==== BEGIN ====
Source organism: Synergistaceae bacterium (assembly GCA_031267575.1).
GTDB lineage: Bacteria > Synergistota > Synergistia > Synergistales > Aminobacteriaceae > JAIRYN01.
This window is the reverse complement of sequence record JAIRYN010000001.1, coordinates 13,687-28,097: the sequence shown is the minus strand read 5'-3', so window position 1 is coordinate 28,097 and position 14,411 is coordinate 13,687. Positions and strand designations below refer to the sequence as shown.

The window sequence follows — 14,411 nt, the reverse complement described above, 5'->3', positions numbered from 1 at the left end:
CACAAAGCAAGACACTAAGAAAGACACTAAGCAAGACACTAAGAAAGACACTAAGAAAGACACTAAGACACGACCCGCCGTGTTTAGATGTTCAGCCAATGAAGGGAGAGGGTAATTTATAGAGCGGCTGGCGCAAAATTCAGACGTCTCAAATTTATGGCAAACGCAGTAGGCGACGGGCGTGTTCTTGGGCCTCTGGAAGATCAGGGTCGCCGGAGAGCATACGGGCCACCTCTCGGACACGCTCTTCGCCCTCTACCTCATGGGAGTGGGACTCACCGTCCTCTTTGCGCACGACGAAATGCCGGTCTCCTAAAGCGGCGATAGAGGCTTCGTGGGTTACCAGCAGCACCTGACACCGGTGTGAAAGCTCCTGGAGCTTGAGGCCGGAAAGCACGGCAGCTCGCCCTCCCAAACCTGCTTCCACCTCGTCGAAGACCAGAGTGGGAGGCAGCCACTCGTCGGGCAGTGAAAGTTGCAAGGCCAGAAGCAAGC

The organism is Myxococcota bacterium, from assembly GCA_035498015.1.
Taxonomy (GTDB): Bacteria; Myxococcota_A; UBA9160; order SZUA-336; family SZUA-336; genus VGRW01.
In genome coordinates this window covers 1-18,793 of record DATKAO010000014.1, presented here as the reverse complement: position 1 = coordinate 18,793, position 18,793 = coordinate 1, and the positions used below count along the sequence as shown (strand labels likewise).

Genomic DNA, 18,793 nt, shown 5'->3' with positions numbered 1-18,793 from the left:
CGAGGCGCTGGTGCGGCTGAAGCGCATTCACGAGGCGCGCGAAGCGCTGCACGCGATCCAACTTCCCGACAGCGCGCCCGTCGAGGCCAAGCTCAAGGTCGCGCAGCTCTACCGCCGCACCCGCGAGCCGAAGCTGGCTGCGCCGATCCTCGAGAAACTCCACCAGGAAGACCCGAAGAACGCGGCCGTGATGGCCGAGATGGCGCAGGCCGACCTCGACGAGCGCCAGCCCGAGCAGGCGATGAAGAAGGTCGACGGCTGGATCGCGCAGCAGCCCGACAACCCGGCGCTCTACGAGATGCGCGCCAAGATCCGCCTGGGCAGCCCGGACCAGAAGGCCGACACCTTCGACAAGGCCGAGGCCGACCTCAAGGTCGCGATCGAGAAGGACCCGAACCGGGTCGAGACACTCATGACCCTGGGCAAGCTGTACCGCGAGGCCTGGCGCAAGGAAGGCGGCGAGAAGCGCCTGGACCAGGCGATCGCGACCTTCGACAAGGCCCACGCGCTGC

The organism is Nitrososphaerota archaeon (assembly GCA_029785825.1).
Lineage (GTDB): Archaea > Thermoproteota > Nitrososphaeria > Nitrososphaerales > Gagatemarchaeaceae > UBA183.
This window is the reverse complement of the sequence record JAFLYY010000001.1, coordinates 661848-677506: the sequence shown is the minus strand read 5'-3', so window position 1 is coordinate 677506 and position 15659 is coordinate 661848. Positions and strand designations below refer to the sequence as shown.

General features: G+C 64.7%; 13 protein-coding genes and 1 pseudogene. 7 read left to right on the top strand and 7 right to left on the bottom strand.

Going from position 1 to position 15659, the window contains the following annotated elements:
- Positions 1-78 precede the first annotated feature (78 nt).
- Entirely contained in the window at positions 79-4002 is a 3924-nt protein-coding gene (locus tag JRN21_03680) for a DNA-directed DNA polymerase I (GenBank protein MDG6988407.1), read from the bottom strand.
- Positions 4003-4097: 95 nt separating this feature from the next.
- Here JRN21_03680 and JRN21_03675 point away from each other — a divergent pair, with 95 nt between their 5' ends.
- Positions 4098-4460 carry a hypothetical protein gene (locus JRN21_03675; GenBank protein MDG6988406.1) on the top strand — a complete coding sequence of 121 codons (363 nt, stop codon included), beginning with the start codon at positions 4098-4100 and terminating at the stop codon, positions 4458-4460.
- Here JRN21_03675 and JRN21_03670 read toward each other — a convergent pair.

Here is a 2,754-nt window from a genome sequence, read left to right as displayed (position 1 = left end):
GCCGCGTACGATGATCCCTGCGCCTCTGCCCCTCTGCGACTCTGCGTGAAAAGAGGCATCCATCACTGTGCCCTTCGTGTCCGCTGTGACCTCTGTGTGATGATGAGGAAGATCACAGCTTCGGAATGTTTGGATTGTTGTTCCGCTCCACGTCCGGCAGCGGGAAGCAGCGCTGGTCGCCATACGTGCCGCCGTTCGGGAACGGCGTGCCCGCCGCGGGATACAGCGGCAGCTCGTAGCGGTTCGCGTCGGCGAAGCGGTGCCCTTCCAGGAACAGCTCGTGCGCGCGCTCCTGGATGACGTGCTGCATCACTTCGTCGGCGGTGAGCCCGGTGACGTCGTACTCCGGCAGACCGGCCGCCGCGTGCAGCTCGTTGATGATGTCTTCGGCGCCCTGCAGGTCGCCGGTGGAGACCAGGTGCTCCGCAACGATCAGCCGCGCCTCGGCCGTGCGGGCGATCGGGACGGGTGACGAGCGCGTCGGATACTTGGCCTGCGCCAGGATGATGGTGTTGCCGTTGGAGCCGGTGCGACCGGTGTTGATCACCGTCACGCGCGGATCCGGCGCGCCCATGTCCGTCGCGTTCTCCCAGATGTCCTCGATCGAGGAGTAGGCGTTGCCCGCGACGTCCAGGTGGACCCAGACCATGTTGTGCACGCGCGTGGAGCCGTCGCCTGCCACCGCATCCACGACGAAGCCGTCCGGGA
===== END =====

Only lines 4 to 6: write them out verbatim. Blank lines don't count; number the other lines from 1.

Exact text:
The window sequence follows — 14,411 nt, the reverse complement described above, 5'->3', positions numbered from 1 at the left end:
CACAAAGCAAGACACTAAGAAAGACACTAAGCAAGACACTAAGAAAGACACTAAGAAAGACACTAAGACACGACCCGCCGTGTTTAGATGTTCAGCCAATGAAGGGAGAGGGTAATTTATAGAGCGGCTGGCGCAAAATTCAGACGTCTCAAATTTATGGCAAACGCAGTAGGCGACGGGCGTGTTCTTGGGCCTCTGGAAGATCAGGGTCGCCGGAGAGCATACGGGCCACCTCTCGGACACGCTCTTCGCCCTCTACCTCATGGGAGTGGGACTCACCGTCCTCTTTGCGCACGACGAAATGCCGGTCTCCTAAAGCGGCGATAGAGGCTTCGTGGGTTACCAGCAGCACCTGACACCGGTGTGAAAGCTCCTGGAGCTTGAGGCCGGAAAGCACGGCAGCTCGCCCTCCCAAACCTGCTTCCACCTCGTCGAAGACCAGAGTGGGAGGCAGCCACTCGTCGGGCAGTGAAAGTTGCAAGGCCAGAAGCAAGC

The organism is Myxococcota bacterium, from assembly GCA_035498015.1.